Mœbius and the Art of the Inescapable

by Sam Thielman

A lurid thronelike tiered purple dais with a highly stylized bearded ruler at the center, wearing a tall cylindrical crown and what looks like a huge grey styrofoam bedspread, with neon piping. At his side a helmeted lady reclines in a skin-tight bodysuit; she is holding his hand
From Tron, courtesy Walt Disney Pictures

“There’s no escaping yourself,” the French artist Jean Giraud observed; thus his principal pseudonym, Mœbius. And no one else can escape Mœbius, either—neither his eminent admirers, fellow visionaries from Hayao Miyazaki and Katsuhiro Otomo to Ridley Scott, Federico Fellini and Stan Lee, nor the rest of us, who live in the worlds he helped create as a titan in comics, as a founder of Heavy Metal (the magazine found in every record store and head shop of the ’70s), and as the visionary designer of dozens of futures for films and video games.*

He loved to draw people and places in states of transformation, and his images of convolved flesh and inhuman architecture are at once impossible and believable. Strange airships, dense cityscapes, alien flora and fauna, beautiful women and homunculoid men decorate his comics, but his true subject was his own irreparable persona, which he found just as frustrating and difficult and occasionally hilarious as his devoted readers and friends did.

Image: Dark Horse Comics

The deliberately disjointed, wrenchingly beautiful sci-fi adventure stories known under various names, and easiest to refer to as Major Fatal, are perhaps the clearest expression of this rare talent. The final volume of the series, The Major, is published in English for the first time this month by Dark Horse, twelve years after its author’s death; it is a kind of science-fictional self-assessment in which his hero, the semi-omnipotent explorer Major Grubert, finally meets Mœbius himself, is disappointed by him, and lives happily ever after.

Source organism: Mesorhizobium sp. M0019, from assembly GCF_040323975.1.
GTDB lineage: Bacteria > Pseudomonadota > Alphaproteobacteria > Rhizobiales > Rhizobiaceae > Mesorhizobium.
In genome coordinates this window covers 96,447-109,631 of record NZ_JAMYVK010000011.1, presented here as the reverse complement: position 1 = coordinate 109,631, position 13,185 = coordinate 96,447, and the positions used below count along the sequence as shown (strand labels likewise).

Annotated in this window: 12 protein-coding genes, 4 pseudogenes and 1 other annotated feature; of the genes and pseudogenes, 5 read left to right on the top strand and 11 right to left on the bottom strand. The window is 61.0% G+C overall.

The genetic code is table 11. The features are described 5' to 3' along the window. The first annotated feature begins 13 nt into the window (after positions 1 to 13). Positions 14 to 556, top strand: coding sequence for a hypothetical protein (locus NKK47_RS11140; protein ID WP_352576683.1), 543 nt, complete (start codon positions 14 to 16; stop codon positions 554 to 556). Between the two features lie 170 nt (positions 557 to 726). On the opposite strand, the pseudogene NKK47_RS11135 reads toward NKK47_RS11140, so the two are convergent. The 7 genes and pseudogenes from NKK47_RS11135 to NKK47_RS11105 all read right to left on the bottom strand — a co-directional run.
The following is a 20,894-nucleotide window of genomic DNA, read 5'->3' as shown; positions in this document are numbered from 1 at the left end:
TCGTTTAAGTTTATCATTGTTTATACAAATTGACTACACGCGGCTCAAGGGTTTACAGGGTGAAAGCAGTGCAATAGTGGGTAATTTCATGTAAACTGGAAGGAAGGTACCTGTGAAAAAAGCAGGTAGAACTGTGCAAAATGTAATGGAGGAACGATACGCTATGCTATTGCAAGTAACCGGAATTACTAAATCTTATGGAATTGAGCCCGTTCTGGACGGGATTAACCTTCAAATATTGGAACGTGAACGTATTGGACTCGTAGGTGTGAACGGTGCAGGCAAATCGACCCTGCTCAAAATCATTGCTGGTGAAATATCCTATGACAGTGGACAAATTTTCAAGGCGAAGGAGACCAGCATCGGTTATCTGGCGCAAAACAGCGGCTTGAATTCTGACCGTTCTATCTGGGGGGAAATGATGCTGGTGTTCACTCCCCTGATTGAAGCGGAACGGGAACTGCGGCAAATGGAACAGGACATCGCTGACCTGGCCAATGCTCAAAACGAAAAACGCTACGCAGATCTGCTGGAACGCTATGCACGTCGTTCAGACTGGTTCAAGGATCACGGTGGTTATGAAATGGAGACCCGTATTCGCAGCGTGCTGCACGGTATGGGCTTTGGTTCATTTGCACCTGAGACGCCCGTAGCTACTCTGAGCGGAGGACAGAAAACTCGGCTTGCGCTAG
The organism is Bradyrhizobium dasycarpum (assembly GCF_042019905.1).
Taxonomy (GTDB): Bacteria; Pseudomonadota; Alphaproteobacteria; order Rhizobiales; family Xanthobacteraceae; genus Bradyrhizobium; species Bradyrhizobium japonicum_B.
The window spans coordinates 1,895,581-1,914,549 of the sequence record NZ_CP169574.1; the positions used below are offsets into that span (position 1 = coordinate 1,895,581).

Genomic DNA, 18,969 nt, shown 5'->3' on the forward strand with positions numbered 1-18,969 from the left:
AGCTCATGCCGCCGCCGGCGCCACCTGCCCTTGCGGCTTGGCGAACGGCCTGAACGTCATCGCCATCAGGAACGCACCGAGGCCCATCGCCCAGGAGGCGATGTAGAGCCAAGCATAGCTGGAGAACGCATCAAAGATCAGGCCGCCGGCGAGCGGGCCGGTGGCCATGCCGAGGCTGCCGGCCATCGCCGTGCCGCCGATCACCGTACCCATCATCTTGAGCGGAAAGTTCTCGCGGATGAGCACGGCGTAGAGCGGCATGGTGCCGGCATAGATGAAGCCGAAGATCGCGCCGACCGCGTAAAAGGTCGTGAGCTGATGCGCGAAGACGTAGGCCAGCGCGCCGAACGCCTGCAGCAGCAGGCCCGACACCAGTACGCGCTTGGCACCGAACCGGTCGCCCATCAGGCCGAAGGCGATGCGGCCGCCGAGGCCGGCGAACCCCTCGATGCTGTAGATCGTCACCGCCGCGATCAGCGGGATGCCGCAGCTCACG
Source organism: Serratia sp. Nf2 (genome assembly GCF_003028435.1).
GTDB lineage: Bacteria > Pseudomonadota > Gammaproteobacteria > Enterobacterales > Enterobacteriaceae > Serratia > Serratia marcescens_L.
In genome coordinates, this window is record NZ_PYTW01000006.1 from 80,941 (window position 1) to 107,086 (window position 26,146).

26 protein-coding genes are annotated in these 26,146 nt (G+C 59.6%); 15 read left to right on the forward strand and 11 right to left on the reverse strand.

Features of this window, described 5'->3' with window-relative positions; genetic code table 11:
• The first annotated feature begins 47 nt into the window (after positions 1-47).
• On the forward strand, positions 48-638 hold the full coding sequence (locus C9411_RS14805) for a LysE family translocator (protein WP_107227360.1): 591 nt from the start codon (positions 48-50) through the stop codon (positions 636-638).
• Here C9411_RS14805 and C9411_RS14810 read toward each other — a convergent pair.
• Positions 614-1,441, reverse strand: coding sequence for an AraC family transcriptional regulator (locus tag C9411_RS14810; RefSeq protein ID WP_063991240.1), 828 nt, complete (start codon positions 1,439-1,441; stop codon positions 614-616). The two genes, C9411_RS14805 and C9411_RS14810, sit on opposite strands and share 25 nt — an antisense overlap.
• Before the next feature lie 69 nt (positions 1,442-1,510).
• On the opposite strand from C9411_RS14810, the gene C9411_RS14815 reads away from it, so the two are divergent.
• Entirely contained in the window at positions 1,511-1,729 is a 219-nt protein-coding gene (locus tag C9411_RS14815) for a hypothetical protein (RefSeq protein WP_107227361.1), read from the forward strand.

In the Major Fatal stories, some places are bigger inside than outside, certain creatures are pure expressions of emotion given physical form, and yet Giraud could make it all appear real on the page. 

“Jean could draw that stuff and you could build it,” Geof Darrow, a pupil of Giraud’s, told me in an interview recently. “It had a three-dimensionality. It was grounded in reality, but it was totally fantastic.”

Some people actually did build it. In 1982 Ridley Scott told Film Comment that Giraud was “probably the best comic-strip artist in the world” and that his con­cept for Blade Runner “linked up to a comic strip I’d seen [Moebius] do a long time ago; it was called ‘The Long Tomor­row,’ and I think Dan O’Bannon [au­thor of the original Alien script] wrote it. His work on that was marvelous because he created a tangible future.

“If the future is one you can see and touch, it makes you a little uneasier because you feel it’s just round the corner. And you always get in his work a sense of overload, of cities on overload.” 

Characters from Mœbius comics tend to sneak into stories not their own, and into the works of other authors, as well, though in the latter case they’d often lose some of his trademark silliness. Hayao Miyazaki declared that he had “directed Nausicaä under Mœbius’s influence.” From a distance, his heroine atop her stout white glider might be mistaken for Arzak, Mœbius’s signature creation, who rides a chubby pterodactyl. 

A desert landscape shows a village scene with market stalls, a kitchen garden, wild flying creatures, and extremely improbable beasts
An Arzak drawing from 2002, reprinted in Arzak. Courtesy Mœbius Production.

Darren Aronofsky cites Giraud’s gorgeous sketchbook-as-graphic novel, 40 days dans le desert B, as a primary influence on his film The Fountain. Aronofsky’s themes of reincarnation and transcendence are realized in the unmistakably Mœboid image of a mediating man contemplating his lover (who has taken the form of a tree) inside a glowing, spacefaring sphere. Both The Fountain and Nausicaä are films about heroes assigned the impossible work of defeating entropy itself—a preoccupation of Giraud’s, as well. 

Dalí's costume is the color of flames, a huge floor-length coat with elaborate puffed, slashed sleeves and there's also a golden helmet with multiple curved horns, and... candles?
Mœbius's costume for Salvador Dalí as The Emperor from the unproduced Dune film, via the "Unseen Dune" archive.

Mœbius designed costumes for Tron and Alien—Darrow told me that it was Mœbius’s idea to make the spacefaring explorers look like dockworkers, rather than superheroes—sets for The Fifth Element, and monsters for James Cameron’s undersea extravaganza The Abyss. He even designed a costume for Salvador Dalí, another dreamscape cartographer whose work affected Hollywood, during the brief, shining moment in 1974 when Dalí was engaged to perform in Alejandro Jodorowsky’s never-made film of Frank Herbert’s Dune.